Birthday Celebration for Nicolaus Copernicus (Mikolaj Kopernik) at Burchfield Penney

Burchfield Penney to celebrate revolutionary Polish Renaissance-era mathematician and astronomer. Local scholars to discuss De revolutionibus (1543), a one-of-a-kind, first edition book by Copernicus on display; A Musical Feast to perform stellar works by composers with astronomical themes.

Born February 19, 1473, in Toruń, Poland, Nicolas Copernicus (Mikolaj Kopernik) was an astronomer, mathematician, canon (priest) and artist among other things. He is best known as the first astronomer to posit the idea of a heliocentric universe—a system in which the planets and planetary objects orbit the sun.

Scientists, like artists, study materials, people, culture, history, religion, mythology—and learn to transform information into something else. In collaboration with A Musical Feast, the chamber music group created by retired Buffalo Philharmonic Orchestra Concertmaster Charles Haupt, the Burchfield Penney Art Center at SUNY Buffalo State will present Celestial Journey, a two-day celebration of talks, rare book exhibit and performances paying tribute to composers and astronomers who looked to the heavens to see the world in new ways.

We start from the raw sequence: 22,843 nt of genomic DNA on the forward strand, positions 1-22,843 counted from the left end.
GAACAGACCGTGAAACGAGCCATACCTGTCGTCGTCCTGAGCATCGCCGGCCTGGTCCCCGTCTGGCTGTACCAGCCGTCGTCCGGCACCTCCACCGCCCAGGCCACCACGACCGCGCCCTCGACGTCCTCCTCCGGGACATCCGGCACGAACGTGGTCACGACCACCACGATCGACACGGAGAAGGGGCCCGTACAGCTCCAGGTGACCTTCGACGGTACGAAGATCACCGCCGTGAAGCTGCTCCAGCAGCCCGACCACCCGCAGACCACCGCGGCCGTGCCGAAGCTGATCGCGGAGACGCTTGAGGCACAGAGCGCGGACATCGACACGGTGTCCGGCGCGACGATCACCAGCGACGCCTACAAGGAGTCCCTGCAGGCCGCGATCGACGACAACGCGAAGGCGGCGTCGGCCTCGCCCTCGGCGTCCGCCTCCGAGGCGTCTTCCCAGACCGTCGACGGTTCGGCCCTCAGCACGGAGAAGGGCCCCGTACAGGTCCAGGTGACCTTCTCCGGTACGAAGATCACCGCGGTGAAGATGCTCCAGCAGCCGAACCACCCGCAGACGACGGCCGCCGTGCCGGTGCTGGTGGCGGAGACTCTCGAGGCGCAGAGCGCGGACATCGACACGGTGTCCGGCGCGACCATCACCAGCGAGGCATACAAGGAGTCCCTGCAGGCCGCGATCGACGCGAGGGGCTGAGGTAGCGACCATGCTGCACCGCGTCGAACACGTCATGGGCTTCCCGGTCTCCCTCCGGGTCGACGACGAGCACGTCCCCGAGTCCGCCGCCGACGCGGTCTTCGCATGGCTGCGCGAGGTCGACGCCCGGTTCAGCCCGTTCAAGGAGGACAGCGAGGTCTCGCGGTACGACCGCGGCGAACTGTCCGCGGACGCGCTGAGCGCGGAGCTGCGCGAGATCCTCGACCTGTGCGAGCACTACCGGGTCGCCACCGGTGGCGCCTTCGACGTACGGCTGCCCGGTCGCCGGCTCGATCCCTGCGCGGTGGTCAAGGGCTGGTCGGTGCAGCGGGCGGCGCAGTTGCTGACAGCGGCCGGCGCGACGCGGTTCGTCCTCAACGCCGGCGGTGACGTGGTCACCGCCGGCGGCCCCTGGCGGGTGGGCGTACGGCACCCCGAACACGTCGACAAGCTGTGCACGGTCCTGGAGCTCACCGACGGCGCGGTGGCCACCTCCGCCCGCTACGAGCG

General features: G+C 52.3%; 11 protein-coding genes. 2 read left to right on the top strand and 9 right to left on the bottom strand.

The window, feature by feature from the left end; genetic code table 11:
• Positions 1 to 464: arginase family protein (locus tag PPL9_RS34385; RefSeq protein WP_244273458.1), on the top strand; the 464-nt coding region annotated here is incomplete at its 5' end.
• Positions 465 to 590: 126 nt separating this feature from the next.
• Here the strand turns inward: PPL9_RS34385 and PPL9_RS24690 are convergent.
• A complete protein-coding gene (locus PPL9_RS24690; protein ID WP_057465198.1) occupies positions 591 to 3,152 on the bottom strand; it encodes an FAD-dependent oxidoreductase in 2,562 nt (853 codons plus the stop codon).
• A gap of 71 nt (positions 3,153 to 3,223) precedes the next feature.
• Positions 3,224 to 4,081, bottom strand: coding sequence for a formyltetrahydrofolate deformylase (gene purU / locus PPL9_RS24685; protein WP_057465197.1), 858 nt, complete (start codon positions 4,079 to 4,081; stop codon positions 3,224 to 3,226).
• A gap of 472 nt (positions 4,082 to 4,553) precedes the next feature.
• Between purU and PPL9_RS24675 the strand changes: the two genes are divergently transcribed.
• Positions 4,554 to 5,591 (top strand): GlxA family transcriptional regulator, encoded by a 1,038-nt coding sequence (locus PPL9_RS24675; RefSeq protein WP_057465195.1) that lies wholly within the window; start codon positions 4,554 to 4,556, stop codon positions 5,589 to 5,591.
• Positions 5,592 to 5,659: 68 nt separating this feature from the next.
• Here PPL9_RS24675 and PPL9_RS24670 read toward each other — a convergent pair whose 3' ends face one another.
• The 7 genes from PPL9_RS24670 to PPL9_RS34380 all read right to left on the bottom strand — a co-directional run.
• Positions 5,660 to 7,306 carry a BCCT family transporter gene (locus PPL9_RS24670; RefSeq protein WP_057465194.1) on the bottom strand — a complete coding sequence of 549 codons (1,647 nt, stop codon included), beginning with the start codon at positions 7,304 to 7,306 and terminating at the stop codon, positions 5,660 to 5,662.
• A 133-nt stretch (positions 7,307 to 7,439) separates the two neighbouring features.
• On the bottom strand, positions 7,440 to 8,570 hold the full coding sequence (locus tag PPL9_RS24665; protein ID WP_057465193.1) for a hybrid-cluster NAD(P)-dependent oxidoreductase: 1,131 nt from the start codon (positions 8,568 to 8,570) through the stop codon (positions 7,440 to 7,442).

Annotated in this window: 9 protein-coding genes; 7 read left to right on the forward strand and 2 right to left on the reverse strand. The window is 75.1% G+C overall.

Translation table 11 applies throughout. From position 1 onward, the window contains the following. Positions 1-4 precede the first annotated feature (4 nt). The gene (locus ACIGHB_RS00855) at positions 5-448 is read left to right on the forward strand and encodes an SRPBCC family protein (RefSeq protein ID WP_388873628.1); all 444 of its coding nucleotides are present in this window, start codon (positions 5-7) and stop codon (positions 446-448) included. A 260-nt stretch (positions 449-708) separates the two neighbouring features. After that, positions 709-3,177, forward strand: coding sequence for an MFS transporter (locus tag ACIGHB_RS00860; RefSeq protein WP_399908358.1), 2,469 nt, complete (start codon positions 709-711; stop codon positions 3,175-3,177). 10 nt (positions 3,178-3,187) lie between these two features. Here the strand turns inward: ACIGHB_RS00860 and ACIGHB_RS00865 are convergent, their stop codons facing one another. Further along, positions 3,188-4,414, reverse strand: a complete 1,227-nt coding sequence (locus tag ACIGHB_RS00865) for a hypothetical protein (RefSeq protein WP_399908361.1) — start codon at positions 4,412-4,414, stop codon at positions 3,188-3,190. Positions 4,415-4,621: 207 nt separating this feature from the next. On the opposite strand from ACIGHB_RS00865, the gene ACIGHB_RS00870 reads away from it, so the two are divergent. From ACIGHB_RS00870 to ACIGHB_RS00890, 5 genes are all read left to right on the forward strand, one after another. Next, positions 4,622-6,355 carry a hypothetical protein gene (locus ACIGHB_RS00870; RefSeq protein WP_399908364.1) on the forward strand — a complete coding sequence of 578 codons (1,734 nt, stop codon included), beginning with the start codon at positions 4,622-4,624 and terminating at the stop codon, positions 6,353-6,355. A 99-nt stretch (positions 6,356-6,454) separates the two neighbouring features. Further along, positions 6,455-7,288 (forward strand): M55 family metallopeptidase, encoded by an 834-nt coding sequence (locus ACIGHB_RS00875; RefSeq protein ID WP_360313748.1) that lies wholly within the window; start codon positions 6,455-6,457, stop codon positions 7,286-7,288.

Day 1 – Thursday, February 7, 2019 

The Milestones of Science Exhibit (on view Tuesday, January 22 – Sunday, February 10, 2019)

The relevance of science can hardly be overstated; it dominates the world in which we live. Discoveries made by stargazers Claudius Ptolemy (AD c100-170), Nicolaus Copernicus (1473 – 1543) and Johannes Kepler (1571 – 1630) helped us to understand the vast universe in which we live.

In collaboration with the Buffalo and Erie County Public Library (B&ECPL), The Center is honored to display three one-of-a-kind, first edition books by these revolutionary astronomers as part of Milestones of Science, a collection of rare books by world famous early scientists that form a veritable history of science.

Acquired in the late 1930s by the Buffalo Museum of Science, they are now housed by the B&EPCL.  The Almagest (Ptolemy, 2nd Century AD), De revolutionibus (Copernicus, 1543) and Harmonices Mundi (Kepler 1619) will be on view Tuesday, January 22 thru Sunday, February 10, 2019.

The display will mark three milestones–the 546th birthday of Polish-born Renaissance scientist, Nicolaus Copernicus (b. February 19, 1473), the 400th anniversary of the release of Johannes Kepler’s Harmonices Mundi (1619) and the first time the B&ECPL has shown all three works together.